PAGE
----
On 09/02/2014 09:23 PM, Michael Still wrote:
> On Tue, Sep 2, 2014 at 1:40 PM, Nikola Đipanov <ndipa...@redhat.com> wrote:
>> On 09/02/2014 08:16 PM, Michael Still wrote:
>>> Hi.
>>> We're soon to hit feature freeze, as discussed in Thierry's recent
>>> email. I'd like to outline the process for requesting a freeze
>>> exception:
>>>     * your code must already be up for review
>>>     * your blueprint must have an approved spec
>>>     * you need three (3) sponsoring cores for an exception to be granted
>> Can core reviewers who have features up for review have this number
>> lowered to two (2) sponsoring cores, as they in reality then need four
>> (4) cores (since they themselves are one (1) core but cannot really
>> vote) making it an order of magnitude more difficult for them to hit
>> this checkbox?
> That's a lot of numbers in that there paragraph.
> Let me re-phrase your question... Can a core sponsor an exception they
> themselves propose? I don't have a problem with someone doing that,
> but you need to remember that does reduce the number of people who
> have agreed to review the code for that exception.

Michael has correctly picked up on a hint of snark in my email, so let
me explain where I was going with that:

The reason many features including my own may not make the FF is not
because there was not enough buy in from the core team (let's be
completely honest - I have 3+ other core members working for the same
company that are by nature of things easier to convince), but because of
any of the following:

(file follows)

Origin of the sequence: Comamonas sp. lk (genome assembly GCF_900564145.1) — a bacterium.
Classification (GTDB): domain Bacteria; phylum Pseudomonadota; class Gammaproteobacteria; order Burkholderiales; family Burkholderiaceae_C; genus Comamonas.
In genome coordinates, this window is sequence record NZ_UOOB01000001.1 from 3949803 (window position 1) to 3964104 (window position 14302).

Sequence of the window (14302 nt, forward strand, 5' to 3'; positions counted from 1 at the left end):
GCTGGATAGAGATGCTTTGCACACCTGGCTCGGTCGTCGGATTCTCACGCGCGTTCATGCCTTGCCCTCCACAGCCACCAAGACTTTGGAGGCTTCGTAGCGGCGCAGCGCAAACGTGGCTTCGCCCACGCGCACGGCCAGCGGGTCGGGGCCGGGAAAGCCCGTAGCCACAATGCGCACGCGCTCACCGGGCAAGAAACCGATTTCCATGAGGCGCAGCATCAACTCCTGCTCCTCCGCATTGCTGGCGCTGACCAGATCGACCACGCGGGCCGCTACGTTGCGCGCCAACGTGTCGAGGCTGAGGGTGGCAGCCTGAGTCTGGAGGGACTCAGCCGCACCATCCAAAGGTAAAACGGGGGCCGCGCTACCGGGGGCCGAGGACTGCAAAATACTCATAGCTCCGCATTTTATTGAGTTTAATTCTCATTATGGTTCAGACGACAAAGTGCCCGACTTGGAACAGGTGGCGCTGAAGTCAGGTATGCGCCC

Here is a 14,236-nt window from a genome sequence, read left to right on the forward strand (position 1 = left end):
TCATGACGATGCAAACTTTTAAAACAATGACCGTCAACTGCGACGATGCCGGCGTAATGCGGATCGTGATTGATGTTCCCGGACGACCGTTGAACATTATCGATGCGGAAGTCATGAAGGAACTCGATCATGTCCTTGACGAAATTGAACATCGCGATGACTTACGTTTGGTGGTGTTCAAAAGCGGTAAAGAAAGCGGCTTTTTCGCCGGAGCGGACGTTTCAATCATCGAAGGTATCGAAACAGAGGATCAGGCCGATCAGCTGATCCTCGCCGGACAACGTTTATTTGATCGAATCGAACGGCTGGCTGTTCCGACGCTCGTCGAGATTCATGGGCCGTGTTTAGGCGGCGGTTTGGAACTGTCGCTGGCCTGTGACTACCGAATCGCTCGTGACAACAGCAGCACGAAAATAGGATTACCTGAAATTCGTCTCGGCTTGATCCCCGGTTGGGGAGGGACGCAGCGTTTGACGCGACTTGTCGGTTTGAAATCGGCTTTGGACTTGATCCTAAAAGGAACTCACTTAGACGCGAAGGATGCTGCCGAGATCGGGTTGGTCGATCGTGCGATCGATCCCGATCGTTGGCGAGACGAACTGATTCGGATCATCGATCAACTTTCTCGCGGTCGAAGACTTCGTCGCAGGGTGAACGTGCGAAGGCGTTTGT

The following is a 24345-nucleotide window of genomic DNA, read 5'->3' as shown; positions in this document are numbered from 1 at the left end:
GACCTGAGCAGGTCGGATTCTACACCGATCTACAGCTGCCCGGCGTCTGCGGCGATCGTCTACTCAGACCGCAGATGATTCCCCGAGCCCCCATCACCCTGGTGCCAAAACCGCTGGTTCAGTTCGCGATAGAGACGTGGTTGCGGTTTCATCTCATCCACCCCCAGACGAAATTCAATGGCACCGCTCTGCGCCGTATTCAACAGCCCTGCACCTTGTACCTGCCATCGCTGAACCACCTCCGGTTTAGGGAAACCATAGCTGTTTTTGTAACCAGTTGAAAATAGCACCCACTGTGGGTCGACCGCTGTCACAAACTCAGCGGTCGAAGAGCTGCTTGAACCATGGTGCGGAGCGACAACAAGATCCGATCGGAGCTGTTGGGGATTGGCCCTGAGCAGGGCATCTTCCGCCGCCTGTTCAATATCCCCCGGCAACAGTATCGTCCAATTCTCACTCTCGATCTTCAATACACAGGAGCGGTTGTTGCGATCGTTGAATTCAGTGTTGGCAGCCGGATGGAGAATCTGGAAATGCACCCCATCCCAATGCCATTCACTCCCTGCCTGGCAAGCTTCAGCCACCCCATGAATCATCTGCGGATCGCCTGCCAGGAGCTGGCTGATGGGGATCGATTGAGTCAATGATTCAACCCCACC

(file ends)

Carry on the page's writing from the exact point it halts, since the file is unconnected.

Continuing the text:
* Crippling technical debt in some of the key parts of the code
* that we have not been acknowledging as such for a long time
* which leads to proposed code being arbitrarily delayed once it makes
the glaring flaws in the underlying infra apparent
* and that specs process has been completely and utterly useless in
helping uncover (not that process itself is useless, it is very useful
for other things)

I am almost positive we can turn this rather dire situation around
easily in a matter of months, but we need to start doing it! It will not
happen through pinning arbitrary numbers to arbitrary processes.

I will follow up with a more detailed email about what I believe we are
missing, once the FF settles and I have applied some soothing creme to
my burnout wounds, but currently my sentiment is:

Contributing features to Nova nowadays SUCKS!!1 (even as a core
reviewer) We _have_ to change that!


> Michael
>>>     * exceptions must be granted before midnight, Friday this week
>>> (September 5) UTC
>>>     * the exception is valid until midnight Friday next week
>>> (September 12) UTC when all exceptions expire
>>> For reference, our rc1 drops on approximately 25 September, so the
>>> exception period needs to be short to maximise stabilization time.
>>> John Garbutt and I will both be granting exceptions, to maximise our
>>> timezone coverage. We will grant exceptions as they come in and gather
>>> the required number of cores, although I have also carved some time
>>> out in the nova IRC meeting this week for people to discuss specific
>>> exception requests.
>>> Michael
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